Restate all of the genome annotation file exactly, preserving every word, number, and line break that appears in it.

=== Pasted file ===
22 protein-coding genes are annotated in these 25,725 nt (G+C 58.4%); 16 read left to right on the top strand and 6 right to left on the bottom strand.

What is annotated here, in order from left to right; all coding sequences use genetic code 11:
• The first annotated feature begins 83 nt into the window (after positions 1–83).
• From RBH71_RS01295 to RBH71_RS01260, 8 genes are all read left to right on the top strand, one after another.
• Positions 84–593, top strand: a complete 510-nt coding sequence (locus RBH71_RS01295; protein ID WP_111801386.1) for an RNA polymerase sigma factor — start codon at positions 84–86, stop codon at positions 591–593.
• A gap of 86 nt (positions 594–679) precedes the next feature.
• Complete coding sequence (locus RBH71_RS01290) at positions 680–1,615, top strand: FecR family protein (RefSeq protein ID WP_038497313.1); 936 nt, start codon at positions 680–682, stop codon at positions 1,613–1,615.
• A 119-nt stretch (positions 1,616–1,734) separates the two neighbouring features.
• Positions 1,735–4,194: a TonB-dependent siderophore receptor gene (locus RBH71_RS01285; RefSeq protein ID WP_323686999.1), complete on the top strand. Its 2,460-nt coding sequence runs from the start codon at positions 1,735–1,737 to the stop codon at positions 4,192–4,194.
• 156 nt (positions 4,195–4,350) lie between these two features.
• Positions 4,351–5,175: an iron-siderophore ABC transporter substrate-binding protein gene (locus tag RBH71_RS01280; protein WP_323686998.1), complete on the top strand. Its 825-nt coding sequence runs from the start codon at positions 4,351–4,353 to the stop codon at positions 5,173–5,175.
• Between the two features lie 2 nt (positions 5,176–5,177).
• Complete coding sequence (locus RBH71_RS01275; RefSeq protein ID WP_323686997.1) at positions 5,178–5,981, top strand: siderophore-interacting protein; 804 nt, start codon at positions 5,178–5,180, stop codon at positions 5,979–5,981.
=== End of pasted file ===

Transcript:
22 protein-coding genes are annotated in these 25,725 nt (G+C 58.4%); 16 read left to right on the top strand and 6 right to left on the bottom strand.

What is annotated here, in order from left to right; all coding sequences use genetic code 11:
• The first annotated feature begins 83 nt into the window (after positions 1–83).
• From RBH71_RS01295 to RBH71_RS01260, 8 genes are all read left to right on the top strand, one after another.
• Positions 84–593, top strand: a complete 510-nt coding sequence (locus RBH71_RS01295; protein ID WP_111801386.1) for an RNA polymerase sigma factor — start codon at positions 84–86, stop codon at positions 591–593.
• A gap of 86 nt (positions 594–679) precedes the next feature.
• Complete coding sequence (locus RBH71_RS01290) at positions 680–1,615, top strand: FecR family protein (RefSeq protein ID WP_038497313.1); 936 nt, start codon at positions 680–682, stop codon at positions 1,613–1,615.
• A 119-nt stretch (positions 1,616–1,734) separates the two neighbouring features.
• Positions 1,735–4,194: a TonB-dependent siderophore receptor gene (locus RBH71_RS01285; RefSeq protein ID WP_323686999.1), complete on the top strand. Its 2,460-nt coding sequence runs from the start codon at positions 1,735–1,737 to the stop codon at positions 4,192–4,194.
• 156 nt (positions 4,195–4,350) lie between these two features.
• Positions 4,351–5,175: an iron-siderophore ABC transporter substrate-binding protein gene (locus tag RBH71_RS01280; protein WP_323686998.1), complete on the top strand. Its 825-nt coding sequence runs from the start codon at positions 4,351–4,353 to the stop codon at positions 5,173–5,175.
• Between the two features lie 2 nt (positions 5,176–5,177).
• Complete coding sequence (locus RBH71_RS01275; RefSeq protein ID WP_323686997.1) at positions 5,178–5,981, top strand: siderophore-interacting protein; 804 nt, start codon at positions 5,178–5,180, stop codon at positions 5,979–5,981.